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dc.contributor.advisorAubrey, Jennifer Stevenseng
dc.contributor.authorCherry, Kristin L., 1972-eng
dc.date.issued2008eng
dc.date.submitted2008 Springeng
dc.descriptionThe entire dissertation/thesis text is included in the research.pdf file; the official abstract appears in the short.pdf file (which also appears in the research.pdf); a non-technical general description, or public abstract, appears in the public.pdf file.eng
dc.descriptionTitle from title screen of research.pdf file (viewed on June 2, 2009)eng
dc.descriptionVita.eng
dc.descriptionThesis (Ph. D.) University of Missouri-Columbia 2008.eng
dc.description.abstractThe objective of this research was to understand the relationship between viewer motives for watching reality TV, reality TV exposure, and interpersonal relationship perceptions. The interpersonal relationship perceptions that were examined included: attachment styles, love styles, and machiavellianism. Watching for positive outcomes was positively related to reality TV viewing and watching for interpersonal outcomes was negatively related. While controlling for overall TV viewing, reality TV was found to be positively associated with a game-playing and cunning view of relationships, and negatively related to an avoidant attachment style. Watching reality shows with traditional values was negatively related to a game-playing perspective of love, and watching half-hour network dating shows was positively related to this game-playing perspective. Watching reality shows that were filmed in a documentary style was positively related to a cunning view of relationships. Reality TV was found to mediate the relationship between motives and outcomes in three models: first, between interpersonal motives and machiavellianism; second, between positive outcomes and the avoidant attachment style; and third, between interpersonal motives and the avoidant attachment style. Interpersonal attraction and perceived reality were not found to moderate the relationship between motives for watching reality TV and interpersonal relationship perceptions. Focus group interviews further explained these findings.eng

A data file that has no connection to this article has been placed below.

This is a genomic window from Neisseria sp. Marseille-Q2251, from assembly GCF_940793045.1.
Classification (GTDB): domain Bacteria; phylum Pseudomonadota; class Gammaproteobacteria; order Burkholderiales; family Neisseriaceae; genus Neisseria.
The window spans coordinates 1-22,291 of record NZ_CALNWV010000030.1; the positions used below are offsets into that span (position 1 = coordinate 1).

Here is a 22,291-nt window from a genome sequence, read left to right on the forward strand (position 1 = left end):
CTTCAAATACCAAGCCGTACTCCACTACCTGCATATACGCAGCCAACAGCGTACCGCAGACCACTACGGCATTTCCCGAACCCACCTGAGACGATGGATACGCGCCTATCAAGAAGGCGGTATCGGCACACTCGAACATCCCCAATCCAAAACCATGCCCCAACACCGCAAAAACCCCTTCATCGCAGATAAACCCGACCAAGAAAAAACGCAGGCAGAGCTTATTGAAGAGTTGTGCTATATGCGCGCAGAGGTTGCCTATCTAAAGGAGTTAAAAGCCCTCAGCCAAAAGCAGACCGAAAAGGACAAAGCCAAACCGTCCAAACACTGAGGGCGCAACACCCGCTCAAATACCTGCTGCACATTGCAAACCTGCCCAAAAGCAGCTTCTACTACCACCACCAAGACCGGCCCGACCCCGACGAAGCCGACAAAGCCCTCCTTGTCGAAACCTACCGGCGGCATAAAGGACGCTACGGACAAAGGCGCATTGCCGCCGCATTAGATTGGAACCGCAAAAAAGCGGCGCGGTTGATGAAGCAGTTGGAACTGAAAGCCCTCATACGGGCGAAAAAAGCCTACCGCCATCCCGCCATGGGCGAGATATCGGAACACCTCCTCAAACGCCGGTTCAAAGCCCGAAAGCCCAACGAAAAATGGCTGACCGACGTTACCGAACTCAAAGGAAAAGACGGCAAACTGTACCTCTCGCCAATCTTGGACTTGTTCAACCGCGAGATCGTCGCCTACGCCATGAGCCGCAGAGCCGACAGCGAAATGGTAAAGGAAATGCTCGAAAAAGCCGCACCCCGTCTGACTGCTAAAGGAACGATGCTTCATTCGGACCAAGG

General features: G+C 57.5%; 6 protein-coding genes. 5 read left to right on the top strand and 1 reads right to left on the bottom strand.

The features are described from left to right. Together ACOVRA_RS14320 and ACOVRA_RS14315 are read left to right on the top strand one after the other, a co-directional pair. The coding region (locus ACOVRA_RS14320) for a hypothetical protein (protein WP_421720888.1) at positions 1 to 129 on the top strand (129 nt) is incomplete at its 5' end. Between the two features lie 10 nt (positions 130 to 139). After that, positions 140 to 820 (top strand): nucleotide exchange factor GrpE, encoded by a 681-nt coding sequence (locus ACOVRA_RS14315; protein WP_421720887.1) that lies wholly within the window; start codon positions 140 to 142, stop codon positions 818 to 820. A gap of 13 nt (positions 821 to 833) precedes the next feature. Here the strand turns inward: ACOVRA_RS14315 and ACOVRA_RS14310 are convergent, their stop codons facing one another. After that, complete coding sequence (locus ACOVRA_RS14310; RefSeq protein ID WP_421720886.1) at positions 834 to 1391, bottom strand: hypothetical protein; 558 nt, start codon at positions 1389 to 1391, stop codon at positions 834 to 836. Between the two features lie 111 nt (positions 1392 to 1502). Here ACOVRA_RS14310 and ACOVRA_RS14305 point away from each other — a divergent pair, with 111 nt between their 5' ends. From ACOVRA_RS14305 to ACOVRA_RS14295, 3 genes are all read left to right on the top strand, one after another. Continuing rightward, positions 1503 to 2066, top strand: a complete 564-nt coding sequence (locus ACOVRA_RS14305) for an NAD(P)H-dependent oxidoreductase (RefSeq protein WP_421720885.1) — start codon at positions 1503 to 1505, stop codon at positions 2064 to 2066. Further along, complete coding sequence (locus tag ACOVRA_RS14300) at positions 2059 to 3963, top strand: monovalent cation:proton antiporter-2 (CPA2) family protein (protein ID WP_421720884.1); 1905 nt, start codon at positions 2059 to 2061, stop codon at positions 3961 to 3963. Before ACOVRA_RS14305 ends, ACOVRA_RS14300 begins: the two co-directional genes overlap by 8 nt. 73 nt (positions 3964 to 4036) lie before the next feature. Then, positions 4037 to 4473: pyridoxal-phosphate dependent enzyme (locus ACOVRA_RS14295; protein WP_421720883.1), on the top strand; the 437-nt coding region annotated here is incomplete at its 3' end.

dc.description.bibrefIncludes bibliographical referenceseng
dc.identifier.merlinb68654972eng
dc.identifier.oclc368283269eng
dc.identifier.urihttps://doi.org/10.32469/10355/5532eng
dc.identifier.urihttps://hdl.handle.net/10355/5532
dc.languageEnglisheng
dc.publisherUniversity of Missouri--Columbiaeng
dc.relation.ispartofcommunityUniversity of Missouri--Columbia. Graduate School. Theses and Dissertationseng
dc.rightsOpenAccess.eng
dc.rights.licenseThis work is licensed under a Creative Commons Attribution-NonCommercial-NoDerivs 3.0 License.
dc.subject.lcshReality television programseng
dc.subject.lcshInterpersonal relationseng
dc.titleReality TV and interpersonal relationship perceptionseng
dc.typeThesiseng
thesis.degree.disciplineCommunication (MU)eng
thesis.degree.grantorUniversity of Missouri--Columbiaeng
thesis.degree.levelDoctoraleng
thesis.degree.namePh. D.eng


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